Trindl was quite a taskmaster though, frequently harsh in his criticism to the point of being a jerk toward the sisters. He relentlessly pushed them to step up their skills.

Somehow, they put up with it all, despite some resentment. Today, Yousaf says she appreciates the tough-love approach of Trindl.

“I think back to those times about seven years ago, I think about how much I sucked as a catchy songwriter, not even a pop writer, not a rock writer, but as a songwriter in general,” she says. “I was just writing on a whim. I thought I was pretty OK and I thought I knew what I was doing, but I’m so thankful that he was an asshole because I wouldn’t write the same way I do today.”

In particular, she says, Trindl changed how she thought about songwriting.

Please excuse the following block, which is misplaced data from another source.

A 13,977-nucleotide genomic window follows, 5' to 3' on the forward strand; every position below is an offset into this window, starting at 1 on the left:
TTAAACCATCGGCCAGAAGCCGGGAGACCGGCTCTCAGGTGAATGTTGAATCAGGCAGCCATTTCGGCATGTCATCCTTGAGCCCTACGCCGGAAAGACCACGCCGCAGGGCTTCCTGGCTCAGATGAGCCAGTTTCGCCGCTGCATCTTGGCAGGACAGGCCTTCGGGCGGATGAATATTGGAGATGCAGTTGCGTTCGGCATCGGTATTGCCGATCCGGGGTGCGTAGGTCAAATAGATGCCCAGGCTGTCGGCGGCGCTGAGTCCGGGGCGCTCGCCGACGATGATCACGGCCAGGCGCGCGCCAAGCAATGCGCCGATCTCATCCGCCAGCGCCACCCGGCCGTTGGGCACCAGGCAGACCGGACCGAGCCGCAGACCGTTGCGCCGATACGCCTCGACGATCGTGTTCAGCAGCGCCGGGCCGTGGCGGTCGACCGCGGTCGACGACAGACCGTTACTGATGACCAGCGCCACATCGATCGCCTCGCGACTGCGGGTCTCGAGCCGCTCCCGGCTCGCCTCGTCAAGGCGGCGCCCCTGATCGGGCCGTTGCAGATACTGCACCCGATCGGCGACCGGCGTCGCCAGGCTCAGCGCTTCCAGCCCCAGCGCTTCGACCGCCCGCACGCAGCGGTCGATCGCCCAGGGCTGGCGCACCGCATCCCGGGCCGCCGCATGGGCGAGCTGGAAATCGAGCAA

“He wanted me to think about every melody I was making,” she says. “He wanted me to think about every note in correspondence to the next note. And I never had thought of melody that way. I would kind of just come up with something and stick to the first thing I thought of. There was not ‘Oh maybe I could write something better’ or ‘Maybe this isn’t a great melody.’ It was just the first thing I thought of, I would just write it down and that was it. I always thought my lyrics were pretty OK in the beginning, and he thought so, too. It was more my melodies [that needed work].

“And the funny thing was Jahan’s melodies were stronger in the beginning, but Kris told her to work on her lyrics,” Yousaf says. “So we both had opposite faults and really helped each other grow. And I think, now at this time period in our lives, we’ve somehow balanced each other out and we’ve learned so much from each other that we’re kind of on this level playing field now.”